Encouraging pastors in one of America’s most unreached areas and preaching at the region’s new Baptist college were on Fred Luter’s agenda when he visited Vermont this month.
Luter, president of the Southern Baptist Convention, spent two days at Northeastern Baptist College (NEBC) in Bennington and met with local Green Mountain Baptist Association pastors. After touring the college’s main campus and library facilities, Luter gathered with the executive team and learned about NEBC’s vision for preparing students to evangelize the world, especially New England and the rest of the northeast U.S.
NEBC president Mark Ballard said the school was “blessed beyond measure” by Luter’s visit.
“He encouraged our students, faculty, staff and local pastors,” Ballard said. “What a joy to have this wonderful man of God visit the college in our inaugural year of operation. Fred’s leadership as president of the SBC has been great. He is the man for the hour.”
NEBC opened last August and now has more than 40 students in its second semester of operation. The college – which has established a partnership with the Baptist Convention of New England and the Green Mountain Association – represents the culmination of Ballard’s longtime vision of establishing a Southern Baptist-related college in a region of America that did not have one previously. NEBC’s statement of faith is the Baptist Faith & Message 2000.
Located in southern Vermont, Bennington is at the geographic center of the Northeast in Southern Baptist North American Mission Board (NAMB) strategy. According to NAMB, 67 million people live in the region, which stretches from southern Maryland to the northern tip of Maine, and an estimated 82 percent do not know Christ. One church exists for every 37,000 people in the Northeast.
Southern Baptist teams from at least nine states outside the Northeast helped prepare NEBC’s facilities for use. The college shares a former Ramada Inn and Conference Center building with an elementary and secondary Christian school. NEBC uses the third and fourth floors of the building while Grace Christian School is housed on the first two floors.
During his visit, Luter preached in NEBC chapel on “The Ultimate Battle” from John 10:9-11. Acknowledging life’s many battles, he said “the greatest battle is between good and evil, between the Lord and Lucifer, between the Savior and Satan, between the divine and the devil … and the battle is for your soul.”
In that battle, Christians have “the Shepherd’s provision” of a real relationship with Jesus, Luter, pastor of Franklin Avenue Baptist Church in New Orleans, said April 22. “The serpent’s plan” is to steal, kill and destroy but believers can walk in victory because of “the Shepherd’s promise” to give abundant life through the death and resurrection of Jesus, Luter said.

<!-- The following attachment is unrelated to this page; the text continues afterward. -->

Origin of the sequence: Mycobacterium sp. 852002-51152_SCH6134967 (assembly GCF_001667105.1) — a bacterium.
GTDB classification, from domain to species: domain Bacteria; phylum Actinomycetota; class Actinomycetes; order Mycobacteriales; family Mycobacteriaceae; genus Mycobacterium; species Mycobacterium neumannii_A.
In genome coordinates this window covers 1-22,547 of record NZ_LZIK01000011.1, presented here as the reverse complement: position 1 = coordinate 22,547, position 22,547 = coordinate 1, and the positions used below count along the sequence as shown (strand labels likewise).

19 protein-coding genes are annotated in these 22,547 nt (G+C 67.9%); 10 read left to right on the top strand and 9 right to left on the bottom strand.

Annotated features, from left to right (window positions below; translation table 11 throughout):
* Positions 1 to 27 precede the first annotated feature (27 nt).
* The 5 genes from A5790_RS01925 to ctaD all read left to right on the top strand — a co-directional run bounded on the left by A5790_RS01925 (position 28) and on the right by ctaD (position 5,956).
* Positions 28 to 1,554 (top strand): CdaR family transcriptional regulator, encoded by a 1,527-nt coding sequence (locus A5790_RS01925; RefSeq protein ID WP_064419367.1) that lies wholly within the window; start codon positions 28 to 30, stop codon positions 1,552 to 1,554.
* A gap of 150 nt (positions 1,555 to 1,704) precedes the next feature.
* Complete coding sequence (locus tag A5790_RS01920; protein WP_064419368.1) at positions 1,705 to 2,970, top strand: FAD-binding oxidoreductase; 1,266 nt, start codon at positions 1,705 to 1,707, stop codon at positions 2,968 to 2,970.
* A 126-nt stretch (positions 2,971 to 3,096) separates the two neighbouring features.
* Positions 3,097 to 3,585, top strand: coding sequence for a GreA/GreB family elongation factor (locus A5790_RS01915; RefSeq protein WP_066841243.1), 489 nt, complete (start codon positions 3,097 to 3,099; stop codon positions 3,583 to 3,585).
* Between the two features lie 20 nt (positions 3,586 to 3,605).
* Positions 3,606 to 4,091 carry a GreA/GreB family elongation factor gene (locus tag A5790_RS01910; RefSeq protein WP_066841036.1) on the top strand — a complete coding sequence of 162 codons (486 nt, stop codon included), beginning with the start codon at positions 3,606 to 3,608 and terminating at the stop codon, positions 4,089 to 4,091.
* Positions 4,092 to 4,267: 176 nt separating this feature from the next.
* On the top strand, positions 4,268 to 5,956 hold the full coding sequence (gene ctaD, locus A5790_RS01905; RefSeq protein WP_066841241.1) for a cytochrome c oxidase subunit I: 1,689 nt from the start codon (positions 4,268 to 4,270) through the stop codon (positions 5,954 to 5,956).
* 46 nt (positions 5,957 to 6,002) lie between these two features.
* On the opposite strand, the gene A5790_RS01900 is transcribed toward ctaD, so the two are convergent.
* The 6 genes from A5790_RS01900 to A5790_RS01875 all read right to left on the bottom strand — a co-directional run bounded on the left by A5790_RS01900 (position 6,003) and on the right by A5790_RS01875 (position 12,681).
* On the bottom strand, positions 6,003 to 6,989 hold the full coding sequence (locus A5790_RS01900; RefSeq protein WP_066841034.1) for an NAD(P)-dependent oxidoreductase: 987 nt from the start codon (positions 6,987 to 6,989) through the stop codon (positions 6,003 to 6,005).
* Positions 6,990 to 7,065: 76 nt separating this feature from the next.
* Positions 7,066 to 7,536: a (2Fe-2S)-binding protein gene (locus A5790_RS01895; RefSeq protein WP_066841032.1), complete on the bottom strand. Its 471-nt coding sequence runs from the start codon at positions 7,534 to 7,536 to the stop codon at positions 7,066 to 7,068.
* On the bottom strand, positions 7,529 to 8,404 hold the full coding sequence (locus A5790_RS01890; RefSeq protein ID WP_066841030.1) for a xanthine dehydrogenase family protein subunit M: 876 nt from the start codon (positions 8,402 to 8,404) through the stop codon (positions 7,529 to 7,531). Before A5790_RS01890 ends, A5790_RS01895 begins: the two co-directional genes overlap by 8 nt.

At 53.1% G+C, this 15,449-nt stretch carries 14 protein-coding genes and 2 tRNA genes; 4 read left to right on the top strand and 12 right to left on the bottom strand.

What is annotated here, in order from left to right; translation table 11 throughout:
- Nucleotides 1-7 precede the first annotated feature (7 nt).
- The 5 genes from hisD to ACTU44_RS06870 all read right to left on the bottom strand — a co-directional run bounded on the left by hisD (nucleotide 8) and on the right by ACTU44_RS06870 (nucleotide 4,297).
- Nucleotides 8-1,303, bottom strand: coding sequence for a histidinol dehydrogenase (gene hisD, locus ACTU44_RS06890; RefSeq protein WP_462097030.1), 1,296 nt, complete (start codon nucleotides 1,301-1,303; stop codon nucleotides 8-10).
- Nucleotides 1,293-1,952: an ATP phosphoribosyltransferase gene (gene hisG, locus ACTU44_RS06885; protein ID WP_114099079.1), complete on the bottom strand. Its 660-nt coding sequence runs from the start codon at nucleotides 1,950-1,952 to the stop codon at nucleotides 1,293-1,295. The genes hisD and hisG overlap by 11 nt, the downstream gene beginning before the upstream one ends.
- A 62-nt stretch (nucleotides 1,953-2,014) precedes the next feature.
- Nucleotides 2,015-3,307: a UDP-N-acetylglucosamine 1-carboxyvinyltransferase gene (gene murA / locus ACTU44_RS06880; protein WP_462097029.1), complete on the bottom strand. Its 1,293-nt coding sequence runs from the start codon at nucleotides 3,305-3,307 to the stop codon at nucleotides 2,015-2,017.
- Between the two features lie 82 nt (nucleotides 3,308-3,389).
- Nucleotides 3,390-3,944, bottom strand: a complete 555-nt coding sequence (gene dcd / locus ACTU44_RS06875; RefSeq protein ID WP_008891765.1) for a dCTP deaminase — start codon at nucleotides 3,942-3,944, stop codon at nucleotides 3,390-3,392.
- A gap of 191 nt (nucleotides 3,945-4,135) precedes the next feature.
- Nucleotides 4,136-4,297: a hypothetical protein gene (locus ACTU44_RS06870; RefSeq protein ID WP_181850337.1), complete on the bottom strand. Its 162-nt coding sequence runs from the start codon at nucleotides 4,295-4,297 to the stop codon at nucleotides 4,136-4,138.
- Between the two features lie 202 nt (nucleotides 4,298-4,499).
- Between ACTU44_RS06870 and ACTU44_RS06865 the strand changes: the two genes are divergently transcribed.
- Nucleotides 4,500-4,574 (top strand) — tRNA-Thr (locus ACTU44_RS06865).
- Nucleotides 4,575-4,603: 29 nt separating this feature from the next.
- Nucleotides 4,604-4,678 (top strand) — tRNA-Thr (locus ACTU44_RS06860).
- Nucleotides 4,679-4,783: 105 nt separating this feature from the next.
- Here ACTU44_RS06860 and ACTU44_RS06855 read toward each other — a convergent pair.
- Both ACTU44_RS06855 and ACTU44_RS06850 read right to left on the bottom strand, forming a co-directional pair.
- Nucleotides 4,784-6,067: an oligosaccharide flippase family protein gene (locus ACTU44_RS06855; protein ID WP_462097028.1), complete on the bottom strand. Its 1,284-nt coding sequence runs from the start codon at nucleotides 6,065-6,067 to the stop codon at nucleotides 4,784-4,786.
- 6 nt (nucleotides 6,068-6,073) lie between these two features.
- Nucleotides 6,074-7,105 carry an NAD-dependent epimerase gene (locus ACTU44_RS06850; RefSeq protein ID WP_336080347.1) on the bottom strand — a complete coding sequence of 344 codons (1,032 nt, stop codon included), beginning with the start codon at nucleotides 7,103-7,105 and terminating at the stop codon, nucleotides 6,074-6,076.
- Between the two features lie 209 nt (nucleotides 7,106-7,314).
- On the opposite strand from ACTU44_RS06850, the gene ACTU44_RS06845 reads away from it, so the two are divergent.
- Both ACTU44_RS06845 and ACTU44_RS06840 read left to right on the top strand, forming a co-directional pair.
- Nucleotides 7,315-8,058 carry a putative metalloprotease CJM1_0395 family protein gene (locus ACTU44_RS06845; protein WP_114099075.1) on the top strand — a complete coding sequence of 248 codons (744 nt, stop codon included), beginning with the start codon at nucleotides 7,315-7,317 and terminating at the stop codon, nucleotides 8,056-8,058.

Following chapel, Luter attended a lunch with several pastors from the Green Mountain Baptist Association. Pastor Jerry Frye of Faith Christian Church in Pownal, Vt., said he was “truly blessed by a brother who has literally been through the storm,” referencing Luter’s experience when Hurricane Katrina hit New Orleans in 2005. “The source of his powerful preaching is no secret: He is in fellowship with God.”
Tim Groos, a student at NEBC, said, “I have never experienced preaching like that. I felt … with each word he spoke like a child on Christmas morning waiting for the next present to open.”
Pastor Phil Steadman of Capstone Baptist Church in North Bennington, Vt., said Luter “personally embodies hope for the future of our convention. From street preacher to a pastor of thousands, he came with a message about Jesus and delivered it passionately, persuasively and powerfully. As a pastor and father I am personally grateful for his leadership as our president. What a privilege to have him come to our front-line region and encourage us.”
Luter said his visit to the new college left him committed to place Ballard, the faculty and the students on his daily prayer list.
“After visiting and preaching at this college and hearing about the number of lost people in the Vermont area, and after seeing the hunger for God’s Word, I want to challenge every Southern Baptist that is serious about missions to consider visiting, praying for and supporting this school,” Luter said. “In this area of New England, the Scripture comes true, ‘The harvest is plentiful, but the laborers are few.’“
NEBC offers two bachelor’s degrees – one in biblical studies with four tracks, including a church planting/entrepreneurial leadership emphasis, and one in music ministry with three concentrations. The school plans to introduce bachelor’s degrees in education, business and biblical counseling in the future.
To learn more about NEBC, visits its website at www.nebcvt.org.
(EDITOR’S NOTE – Compiled by David Roach, Baptist Press’ chief national correspondent.)